10 Best Practices for a Successful Name Change

Mark Arnold
10 Best Practices for a Successful Name Change

Changing your credit union’s or community bank’s name can be as scary as {insert your preferred cuss word here}. However, fear is often the enemy of risk. While making the strategic decision to update your name is bold, it doesn’t have to be filled with apprehension, dread and anxiety.

We’ve helped multiple credit unions and community banks change their name over the years, and through our experience we’ve developed tips and techniques that make the difference between a dream project and one that can turn into a nightmare.

10 Best Practices for a Successful Business Name Change

Here are 10 best practices every credit union and bank should employ when undertaking a name change project:

1. Remove personal biases from decisions.

“That name, color, logo, etc. reminds me of my grandmother’s nursing home.” Those are words you don’t want to hear uttered during a naming workshop. All of us are biased in one way or another—after all, we’re human. But when choosing names, logos, fonts, colors, etc. it’s critical to put on our strategy hat and the hat of the niche audiences we’re trying to reach. We must think of others and not ourselves.

[bctt tweet="When choosing brand names, logos, fonts, colors, etc. it’s critical to put on our strategy hat & the hat of the niche audiences we’re trying to reach.
#branding #creditunions " username="jmarkarnold"]

2. Get board input on the name change, but manage their involvement.

Balancing board direction with board micromanaging is always a bit tricky. One general principle to remember is “let the professionals do their work.” That means executives should drive the key decisions and not the board. Yes, the board needs input and certainly buy-in. However, over involvement (especially by one or two opinionated board members) can derail the entire process.

3. Lead with strategy not creative.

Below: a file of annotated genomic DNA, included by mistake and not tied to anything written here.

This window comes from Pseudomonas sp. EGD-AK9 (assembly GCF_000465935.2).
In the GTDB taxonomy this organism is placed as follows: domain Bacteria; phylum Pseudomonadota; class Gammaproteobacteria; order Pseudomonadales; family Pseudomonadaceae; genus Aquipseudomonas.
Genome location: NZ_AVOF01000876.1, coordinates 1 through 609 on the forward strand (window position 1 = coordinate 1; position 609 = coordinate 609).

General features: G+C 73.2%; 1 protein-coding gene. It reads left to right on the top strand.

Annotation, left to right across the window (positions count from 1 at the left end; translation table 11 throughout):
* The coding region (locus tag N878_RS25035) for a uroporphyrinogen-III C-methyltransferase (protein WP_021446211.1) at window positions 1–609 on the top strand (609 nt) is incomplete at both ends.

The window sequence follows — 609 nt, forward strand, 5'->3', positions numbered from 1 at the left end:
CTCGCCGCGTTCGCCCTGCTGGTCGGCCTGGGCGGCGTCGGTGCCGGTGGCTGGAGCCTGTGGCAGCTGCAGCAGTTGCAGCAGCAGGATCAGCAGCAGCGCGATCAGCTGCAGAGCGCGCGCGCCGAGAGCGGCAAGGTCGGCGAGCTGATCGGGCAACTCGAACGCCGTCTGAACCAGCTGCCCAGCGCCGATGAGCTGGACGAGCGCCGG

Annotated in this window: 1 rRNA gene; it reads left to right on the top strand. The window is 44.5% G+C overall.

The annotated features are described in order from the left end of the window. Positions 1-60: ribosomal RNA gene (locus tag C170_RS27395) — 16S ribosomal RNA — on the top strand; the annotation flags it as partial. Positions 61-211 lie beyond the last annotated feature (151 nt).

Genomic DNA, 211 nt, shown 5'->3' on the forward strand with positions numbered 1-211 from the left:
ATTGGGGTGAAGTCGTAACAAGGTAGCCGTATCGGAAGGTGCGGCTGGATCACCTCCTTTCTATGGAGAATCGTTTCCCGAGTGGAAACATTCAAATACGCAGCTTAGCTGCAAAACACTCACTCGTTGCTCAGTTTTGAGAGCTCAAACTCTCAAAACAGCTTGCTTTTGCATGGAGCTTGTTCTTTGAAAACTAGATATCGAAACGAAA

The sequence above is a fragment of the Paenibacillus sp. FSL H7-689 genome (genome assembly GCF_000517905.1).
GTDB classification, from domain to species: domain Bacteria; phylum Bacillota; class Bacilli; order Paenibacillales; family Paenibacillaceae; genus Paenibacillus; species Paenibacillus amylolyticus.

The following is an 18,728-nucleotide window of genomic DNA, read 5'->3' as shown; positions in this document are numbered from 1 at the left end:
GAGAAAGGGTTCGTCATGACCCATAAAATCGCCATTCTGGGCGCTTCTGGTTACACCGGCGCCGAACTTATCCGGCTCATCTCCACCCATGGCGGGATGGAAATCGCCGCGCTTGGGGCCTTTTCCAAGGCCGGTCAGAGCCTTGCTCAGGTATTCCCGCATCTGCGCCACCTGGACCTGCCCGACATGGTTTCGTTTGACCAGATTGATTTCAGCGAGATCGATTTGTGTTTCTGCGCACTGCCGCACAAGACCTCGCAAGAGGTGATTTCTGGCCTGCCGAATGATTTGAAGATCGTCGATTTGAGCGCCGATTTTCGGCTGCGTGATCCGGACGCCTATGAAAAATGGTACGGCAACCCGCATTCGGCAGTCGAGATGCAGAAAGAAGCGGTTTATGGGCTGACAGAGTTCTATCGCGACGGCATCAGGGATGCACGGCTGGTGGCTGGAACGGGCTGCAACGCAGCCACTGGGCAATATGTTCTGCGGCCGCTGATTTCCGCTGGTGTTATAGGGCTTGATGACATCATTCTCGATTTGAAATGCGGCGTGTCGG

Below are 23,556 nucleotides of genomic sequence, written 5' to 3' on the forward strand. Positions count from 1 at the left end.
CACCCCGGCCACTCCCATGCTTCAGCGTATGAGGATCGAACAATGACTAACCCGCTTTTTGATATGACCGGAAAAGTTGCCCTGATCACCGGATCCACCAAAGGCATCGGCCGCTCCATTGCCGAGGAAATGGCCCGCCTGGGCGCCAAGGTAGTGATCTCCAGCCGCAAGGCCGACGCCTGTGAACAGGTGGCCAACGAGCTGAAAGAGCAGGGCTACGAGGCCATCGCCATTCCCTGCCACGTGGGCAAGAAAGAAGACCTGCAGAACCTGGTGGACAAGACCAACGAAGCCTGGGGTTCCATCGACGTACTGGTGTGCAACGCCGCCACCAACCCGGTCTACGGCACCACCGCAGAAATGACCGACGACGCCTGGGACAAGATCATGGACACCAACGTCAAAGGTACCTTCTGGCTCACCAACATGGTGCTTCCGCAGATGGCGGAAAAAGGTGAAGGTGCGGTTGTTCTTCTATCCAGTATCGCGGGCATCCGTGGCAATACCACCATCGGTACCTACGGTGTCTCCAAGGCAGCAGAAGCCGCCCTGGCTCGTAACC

The “cool” part of a new name are the colors, logo and visual elements. However, creative is generally the third step in a successful brand process (research > strategy > creative). When reviewing new name options for our clients we present the names by themselves as standalones (with the strategic reasoning behind it). That way you choose the name on its merits and not it’s creative.

lead with strategy not creative successful name change quote

[bctt tweet="Lead with strategy, not creative.
#brandstrategy #creative #creditunions" username="jmarkarnold"]

4. Build in time and margin?

Depending on multiple variables a typical name change project can run between six and 12 months. The most obvious potential delay is if you formally file to trademark the new name (since then your timeline is at the mercy of the U.S. Patent and Trade Office). Whether you formally file or not, however, with each step your financial institution should allow ample time for each stage. Changing your name is not something you rush.

5. Use an outside partner. Don’t go it alone.

Yes, I’m biased on this point. Whether you use our company or another branding agency, partner with an expert. Changing your financial institution’s name is one of the most important decisions you’ll make. Don’t leave it to chance, don’t pull a name out of a hat and don’t use the internal committee approach. There are way too many potential pitfalls that could cause you to stumble.